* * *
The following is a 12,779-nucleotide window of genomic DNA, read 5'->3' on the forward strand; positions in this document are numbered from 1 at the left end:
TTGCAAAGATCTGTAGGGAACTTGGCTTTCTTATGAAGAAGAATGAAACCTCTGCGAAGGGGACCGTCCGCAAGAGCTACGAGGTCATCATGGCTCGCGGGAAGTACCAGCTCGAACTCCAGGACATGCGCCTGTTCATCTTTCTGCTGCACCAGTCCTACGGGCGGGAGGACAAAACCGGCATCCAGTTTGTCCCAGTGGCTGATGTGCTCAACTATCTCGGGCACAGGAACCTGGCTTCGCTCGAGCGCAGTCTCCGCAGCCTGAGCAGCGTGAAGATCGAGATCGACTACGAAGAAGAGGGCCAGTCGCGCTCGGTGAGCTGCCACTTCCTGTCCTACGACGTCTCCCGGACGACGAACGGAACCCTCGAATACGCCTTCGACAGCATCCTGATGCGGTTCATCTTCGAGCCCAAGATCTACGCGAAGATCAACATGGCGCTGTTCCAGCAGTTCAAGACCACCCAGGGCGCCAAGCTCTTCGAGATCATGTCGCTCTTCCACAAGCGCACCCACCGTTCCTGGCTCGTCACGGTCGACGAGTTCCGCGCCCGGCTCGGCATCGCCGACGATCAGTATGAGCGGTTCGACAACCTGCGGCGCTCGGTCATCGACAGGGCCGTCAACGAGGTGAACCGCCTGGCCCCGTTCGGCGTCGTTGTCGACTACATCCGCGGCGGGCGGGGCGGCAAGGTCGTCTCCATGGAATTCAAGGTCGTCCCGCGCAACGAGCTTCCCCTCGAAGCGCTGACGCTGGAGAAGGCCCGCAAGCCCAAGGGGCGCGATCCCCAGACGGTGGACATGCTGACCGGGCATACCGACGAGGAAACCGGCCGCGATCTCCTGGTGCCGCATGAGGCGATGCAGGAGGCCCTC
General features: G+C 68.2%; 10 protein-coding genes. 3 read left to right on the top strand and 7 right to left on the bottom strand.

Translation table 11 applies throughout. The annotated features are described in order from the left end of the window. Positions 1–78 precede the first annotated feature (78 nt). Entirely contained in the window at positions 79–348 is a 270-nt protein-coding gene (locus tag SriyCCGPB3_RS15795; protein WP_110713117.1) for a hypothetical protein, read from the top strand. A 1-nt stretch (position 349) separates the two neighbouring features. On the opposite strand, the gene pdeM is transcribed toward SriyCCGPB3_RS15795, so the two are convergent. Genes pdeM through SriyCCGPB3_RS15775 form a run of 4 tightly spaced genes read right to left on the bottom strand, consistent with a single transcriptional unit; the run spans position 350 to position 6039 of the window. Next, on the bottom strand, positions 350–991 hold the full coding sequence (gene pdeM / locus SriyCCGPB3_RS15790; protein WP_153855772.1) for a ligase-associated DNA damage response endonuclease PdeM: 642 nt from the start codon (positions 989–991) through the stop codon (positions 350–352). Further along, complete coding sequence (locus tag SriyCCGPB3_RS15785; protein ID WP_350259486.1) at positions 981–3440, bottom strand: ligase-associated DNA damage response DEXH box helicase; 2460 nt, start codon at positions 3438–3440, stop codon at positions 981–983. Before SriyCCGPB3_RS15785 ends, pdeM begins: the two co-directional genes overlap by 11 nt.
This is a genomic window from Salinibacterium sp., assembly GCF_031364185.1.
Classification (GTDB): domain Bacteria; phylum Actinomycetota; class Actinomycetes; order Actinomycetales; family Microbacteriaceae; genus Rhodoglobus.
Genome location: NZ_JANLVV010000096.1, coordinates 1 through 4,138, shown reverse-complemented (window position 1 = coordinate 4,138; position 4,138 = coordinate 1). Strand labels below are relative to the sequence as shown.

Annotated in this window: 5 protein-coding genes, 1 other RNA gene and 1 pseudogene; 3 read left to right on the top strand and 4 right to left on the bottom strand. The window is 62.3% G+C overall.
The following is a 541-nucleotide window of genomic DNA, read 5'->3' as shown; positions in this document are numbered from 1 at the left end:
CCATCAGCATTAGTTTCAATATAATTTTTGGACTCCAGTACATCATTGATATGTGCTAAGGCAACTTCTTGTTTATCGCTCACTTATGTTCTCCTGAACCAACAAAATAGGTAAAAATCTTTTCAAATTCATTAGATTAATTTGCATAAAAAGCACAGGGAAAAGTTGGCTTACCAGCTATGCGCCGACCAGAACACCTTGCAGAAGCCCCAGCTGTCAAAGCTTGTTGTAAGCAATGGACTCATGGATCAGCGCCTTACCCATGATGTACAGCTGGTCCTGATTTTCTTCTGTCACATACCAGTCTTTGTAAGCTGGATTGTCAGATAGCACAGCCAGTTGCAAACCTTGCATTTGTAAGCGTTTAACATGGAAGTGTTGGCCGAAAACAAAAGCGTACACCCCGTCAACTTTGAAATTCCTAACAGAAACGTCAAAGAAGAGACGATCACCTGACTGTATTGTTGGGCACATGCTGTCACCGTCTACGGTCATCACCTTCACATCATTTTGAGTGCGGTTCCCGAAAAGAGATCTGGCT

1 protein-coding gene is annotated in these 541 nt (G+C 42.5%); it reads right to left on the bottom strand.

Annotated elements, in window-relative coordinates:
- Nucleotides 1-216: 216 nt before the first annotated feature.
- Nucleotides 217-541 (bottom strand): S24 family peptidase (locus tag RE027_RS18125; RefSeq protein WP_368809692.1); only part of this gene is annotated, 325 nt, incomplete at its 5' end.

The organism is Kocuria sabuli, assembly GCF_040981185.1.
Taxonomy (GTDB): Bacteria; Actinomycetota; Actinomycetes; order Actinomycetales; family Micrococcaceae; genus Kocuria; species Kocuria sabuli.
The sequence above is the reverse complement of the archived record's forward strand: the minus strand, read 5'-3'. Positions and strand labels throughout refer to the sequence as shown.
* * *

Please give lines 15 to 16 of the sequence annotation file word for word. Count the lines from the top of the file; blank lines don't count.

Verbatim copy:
The organism is Kocuria sabuli, assembly GCF_040981185.1.
Taxonomy (GTDB): Bacteria; Actinomycetota; Actinomycetes; order Actinomycetales; family Micrococcaceae; genus Kocuria; species Kocuria sabuli.